Verbatim is a shortcut that states that you are using the exact same words that have been previously said. This means that you are repeating the same words word-for-word. One example wherein the word verbatim can be used is when you say, “She had read that book so many times that she can recite the words verbatim.”
This means that she had read the book so many times already that she can recite all of the lines of the characters without even looking at the book, and she will not make any mistake with the words that will be used. They say that the word “verbatim” actually comes from the Latin language. Verbatim means “word.”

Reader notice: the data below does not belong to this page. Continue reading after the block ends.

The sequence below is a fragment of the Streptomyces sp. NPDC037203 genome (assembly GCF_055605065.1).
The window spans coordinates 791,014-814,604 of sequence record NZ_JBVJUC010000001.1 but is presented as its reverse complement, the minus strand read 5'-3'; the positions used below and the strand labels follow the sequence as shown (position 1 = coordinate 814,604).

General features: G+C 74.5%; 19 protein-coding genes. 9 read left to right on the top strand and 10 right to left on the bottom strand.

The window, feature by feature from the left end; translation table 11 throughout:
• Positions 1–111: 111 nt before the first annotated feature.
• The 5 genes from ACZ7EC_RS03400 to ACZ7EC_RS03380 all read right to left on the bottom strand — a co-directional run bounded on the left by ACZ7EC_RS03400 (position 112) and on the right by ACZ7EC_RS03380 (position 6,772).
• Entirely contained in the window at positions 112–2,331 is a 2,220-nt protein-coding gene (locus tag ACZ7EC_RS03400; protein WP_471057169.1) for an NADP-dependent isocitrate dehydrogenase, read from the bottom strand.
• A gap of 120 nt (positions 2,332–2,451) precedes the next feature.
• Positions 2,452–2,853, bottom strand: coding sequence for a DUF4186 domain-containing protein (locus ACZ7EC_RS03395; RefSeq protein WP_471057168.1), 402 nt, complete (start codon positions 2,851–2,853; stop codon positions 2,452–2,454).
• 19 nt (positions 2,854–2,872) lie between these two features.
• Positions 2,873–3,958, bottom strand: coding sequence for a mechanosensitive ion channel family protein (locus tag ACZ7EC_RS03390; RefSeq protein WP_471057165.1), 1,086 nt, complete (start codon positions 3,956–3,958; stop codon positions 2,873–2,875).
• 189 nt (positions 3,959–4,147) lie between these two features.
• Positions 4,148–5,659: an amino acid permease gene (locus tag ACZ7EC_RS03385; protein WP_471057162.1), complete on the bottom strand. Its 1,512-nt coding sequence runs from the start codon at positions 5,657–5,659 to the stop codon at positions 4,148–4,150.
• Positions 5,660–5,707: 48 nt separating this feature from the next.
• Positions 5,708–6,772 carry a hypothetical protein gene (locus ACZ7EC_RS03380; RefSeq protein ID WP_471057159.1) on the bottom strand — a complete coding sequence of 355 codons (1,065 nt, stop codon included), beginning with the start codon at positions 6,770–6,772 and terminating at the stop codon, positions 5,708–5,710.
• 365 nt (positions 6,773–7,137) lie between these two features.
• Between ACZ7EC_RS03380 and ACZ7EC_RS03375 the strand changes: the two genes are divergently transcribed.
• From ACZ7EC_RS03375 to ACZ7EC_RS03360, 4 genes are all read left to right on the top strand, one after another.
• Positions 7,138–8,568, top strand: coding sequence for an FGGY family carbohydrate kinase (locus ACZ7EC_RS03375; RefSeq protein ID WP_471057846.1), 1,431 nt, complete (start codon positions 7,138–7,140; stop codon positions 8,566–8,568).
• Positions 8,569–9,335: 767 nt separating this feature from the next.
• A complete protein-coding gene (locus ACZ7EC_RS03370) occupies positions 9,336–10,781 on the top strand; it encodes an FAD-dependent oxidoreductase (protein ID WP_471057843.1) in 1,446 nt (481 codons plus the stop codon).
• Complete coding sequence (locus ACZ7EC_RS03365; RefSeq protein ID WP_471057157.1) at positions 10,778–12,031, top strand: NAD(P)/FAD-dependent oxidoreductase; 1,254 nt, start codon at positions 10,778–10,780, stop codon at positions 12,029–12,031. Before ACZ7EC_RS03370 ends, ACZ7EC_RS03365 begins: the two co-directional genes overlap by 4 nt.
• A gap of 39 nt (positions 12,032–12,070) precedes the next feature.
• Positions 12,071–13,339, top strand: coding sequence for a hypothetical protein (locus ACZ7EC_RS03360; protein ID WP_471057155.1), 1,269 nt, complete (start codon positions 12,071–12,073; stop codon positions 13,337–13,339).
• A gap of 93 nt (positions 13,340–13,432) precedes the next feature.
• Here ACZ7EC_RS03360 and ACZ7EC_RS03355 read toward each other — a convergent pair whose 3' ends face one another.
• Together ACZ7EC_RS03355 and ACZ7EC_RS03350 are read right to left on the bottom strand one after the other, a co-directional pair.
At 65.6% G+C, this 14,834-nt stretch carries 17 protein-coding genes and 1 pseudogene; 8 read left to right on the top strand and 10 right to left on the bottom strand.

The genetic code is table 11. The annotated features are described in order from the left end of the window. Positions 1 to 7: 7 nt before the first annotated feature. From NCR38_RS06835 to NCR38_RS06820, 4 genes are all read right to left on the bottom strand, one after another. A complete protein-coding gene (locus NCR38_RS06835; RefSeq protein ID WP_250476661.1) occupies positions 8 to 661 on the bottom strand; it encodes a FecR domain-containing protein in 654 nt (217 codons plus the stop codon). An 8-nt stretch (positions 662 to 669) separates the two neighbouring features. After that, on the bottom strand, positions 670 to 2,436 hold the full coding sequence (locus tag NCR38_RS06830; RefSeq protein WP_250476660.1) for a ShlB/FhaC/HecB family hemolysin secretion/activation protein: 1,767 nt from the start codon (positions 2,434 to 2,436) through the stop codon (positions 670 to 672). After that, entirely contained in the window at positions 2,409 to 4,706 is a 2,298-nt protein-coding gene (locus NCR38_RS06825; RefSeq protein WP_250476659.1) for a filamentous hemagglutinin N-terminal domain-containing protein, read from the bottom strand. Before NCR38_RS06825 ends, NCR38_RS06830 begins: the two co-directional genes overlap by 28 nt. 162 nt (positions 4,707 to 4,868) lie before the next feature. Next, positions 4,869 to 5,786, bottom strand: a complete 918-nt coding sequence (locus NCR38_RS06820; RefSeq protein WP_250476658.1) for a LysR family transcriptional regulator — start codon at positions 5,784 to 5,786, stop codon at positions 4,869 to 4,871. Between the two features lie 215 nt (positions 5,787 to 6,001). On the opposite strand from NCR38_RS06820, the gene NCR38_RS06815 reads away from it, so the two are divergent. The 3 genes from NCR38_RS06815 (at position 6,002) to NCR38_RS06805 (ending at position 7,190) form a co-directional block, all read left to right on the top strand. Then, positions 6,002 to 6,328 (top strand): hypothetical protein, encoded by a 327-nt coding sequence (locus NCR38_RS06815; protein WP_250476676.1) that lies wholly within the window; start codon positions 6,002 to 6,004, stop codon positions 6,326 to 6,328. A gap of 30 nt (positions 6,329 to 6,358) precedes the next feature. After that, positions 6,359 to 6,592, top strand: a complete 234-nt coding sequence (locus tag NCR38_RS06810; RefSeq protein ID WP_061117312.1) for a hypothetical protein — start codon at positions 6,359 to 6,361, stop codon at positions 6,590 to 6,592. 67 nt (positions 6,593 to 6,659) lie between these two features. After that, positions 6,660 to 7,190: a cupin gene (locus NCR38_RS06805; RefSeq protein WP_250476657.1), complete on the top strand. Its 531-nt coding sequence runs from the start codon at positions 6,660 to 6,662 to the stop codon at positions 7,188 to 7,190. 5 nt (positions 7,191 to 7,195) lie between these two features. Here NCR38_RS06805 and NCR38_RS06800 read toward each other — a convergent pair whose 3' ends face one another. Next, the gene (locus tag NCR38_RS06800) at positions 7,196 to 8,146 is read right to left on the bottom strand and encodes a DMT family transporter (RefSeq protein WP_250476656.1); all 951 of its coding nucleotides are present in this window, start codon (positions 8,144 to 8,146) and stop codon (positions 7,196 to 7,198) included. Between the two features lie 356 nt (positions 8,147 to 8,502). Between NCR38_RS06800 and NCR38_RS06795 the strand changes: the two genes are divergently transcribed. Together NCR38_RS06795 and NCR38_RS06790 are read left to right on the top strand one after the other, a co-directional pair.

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A. Lucius, Senior Content writer, Diploma in Literature, Dover, Delaware
Answered Jan 09, 2020
Verbatim is defined as a precise repetition without changing the words. Verbatim can also be an adjective or following the exact words and rarer noun referring to an account, report, or translation, which follows the original with absolutely no alterations. It is a powerful word for its precision.
Writing something down literally means that you depend entirely on the first document. Verbatim transcription encapsulates every word (not paraphrased). A correct verbatim transcript is identical to a verbatim transcript except that we also transcribe a representation of all the “uhms" and "uhs."